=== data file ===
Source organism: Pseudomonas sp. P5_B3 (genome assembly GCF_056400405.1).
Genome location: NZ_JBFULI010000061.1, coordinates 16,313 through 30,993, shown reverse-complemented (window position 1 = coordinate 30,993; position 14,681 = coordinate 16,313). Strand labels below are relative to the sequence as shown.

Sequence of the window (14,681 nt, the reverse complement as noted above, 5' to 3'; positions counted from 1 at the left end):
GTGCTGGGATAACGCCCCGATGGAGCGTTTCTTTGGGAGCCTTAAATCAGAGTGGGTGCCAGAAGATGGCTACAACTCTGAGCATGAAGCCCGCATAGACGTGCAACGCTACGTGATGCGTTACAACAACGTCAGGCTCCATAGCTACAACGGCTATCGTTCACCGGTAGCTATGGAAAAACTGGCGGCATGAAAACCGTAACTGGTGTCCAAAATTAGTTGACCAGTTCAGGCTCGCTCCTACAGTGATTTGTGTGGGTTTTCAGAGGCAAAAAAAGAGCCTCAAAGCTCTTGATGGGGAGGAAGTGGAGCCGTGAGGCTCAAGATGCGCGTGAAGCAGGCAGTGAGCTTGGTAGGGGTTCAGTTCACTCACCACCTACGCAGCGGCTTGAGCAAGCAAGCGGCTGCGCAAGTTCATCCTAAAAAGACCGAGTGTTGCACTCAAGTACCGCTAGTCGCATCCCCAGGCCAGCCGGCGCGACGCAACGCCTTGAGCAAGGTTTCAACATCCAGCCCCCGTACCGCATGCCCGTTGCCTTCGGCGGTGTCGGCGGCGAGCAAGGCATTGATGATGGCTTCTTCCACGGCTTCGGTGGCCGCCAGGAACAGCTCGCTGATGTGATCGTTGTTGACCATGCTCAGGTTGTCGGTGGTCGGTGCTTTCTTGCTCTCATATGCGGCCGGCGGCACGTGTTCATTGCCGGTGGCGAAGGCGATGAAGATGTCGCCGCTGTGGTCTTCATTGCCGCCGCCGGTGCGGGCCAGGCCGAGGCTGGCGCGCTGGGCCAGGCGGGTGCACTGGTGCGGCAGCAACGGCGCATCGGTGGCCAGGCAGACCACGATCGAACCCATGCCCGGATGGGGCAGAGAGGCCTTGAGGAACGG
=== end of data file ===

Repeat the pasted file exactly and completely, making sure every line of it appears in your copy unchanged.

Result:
Source organism: Pseudomonas sp. P5_B3 (genome assembly GCF_056400405.1).
Genome location: NZ_JBFULI010000061.1, coordinates 16,313 through 30,993, shown reverse-complemented (window position 1 = coordinate 30,993; position 14,681 = coordinate 16,313). Strand labels below are relative to the sequence as shown.

Sequence of the window (14,681 nt, the reverse complement as noted above, 5' to 3'; positions counted from 1 at the left end):
GTGCTGGGATAACGCCCCGATGGAGCGTTTCTTTGGGAGCCTTAAATCAGAGTGGGTGCCAGAAGATGGCTACAACTCTGAGCATGAAGCCCGCATAGACGTGCAACGCTACGTGATGCGTTACAACAACGTCAGGCTCCATAGCTACAACGGCTATCGTTCACCGGTAGCTATGGAAAAACTGGCGGCATGAAAACCGTAACTGGTGTCCAAAATTAGTTGACCAGTTCAGGCTCGCTCCTACAGTGATTTGTGTGGGTTTTCAGAGGCAAAAAAAGAGCCTCAAAGCTCTTGATGGGGAGGAAGTGGAGCCGTGAGGCTCAAGATGCGCGTGAAGCAGGCAGTGAGCTTGGTAGGGGTTCAGTTCACTCACCACCTACGCAGCGGCTTGAGCAAGCAAGCGGCTGCGCAAGTTCATCCTAAAAAGACCGAGTGTTGCACTCAAGTACCGCTAGTCGCATCCCCAGGCCAGCCGGCGCGACGCAACGCCTTGAGCAAGGTTTCAACATCCAGCCCCCGTACCGCATGCCCGTTGCCTTCGGCGGTGTCGGCGGCGAGCAAGGCATTGATGATGGCTTCTTCCACGGCTTCGGTGGCCGCCAGGAACAGCTCGCTGATGTGATCGTTGTTGACCATGCTCAGGTTGTCGGTGGTCGGTGCTTTCTTGCTCTCATATGCGGCCGGCGGCACGTGTTCATTGCCGGTGGCGAAGGCGATGAAGATGTCGCCGCTGTGGTCTTCATTGCCGCCGCCGGTGCGGGCCAGGCCGAGGCTGGCGCGCTGGGCCAGGCGGGTGCACTGGTGCGGCAGCAACGGCGCATCGGTGGCCAGGCAGACCACGATCGAACCCATGCCCGGATGGGGCAGAGAGGCCTTGAGGAACGG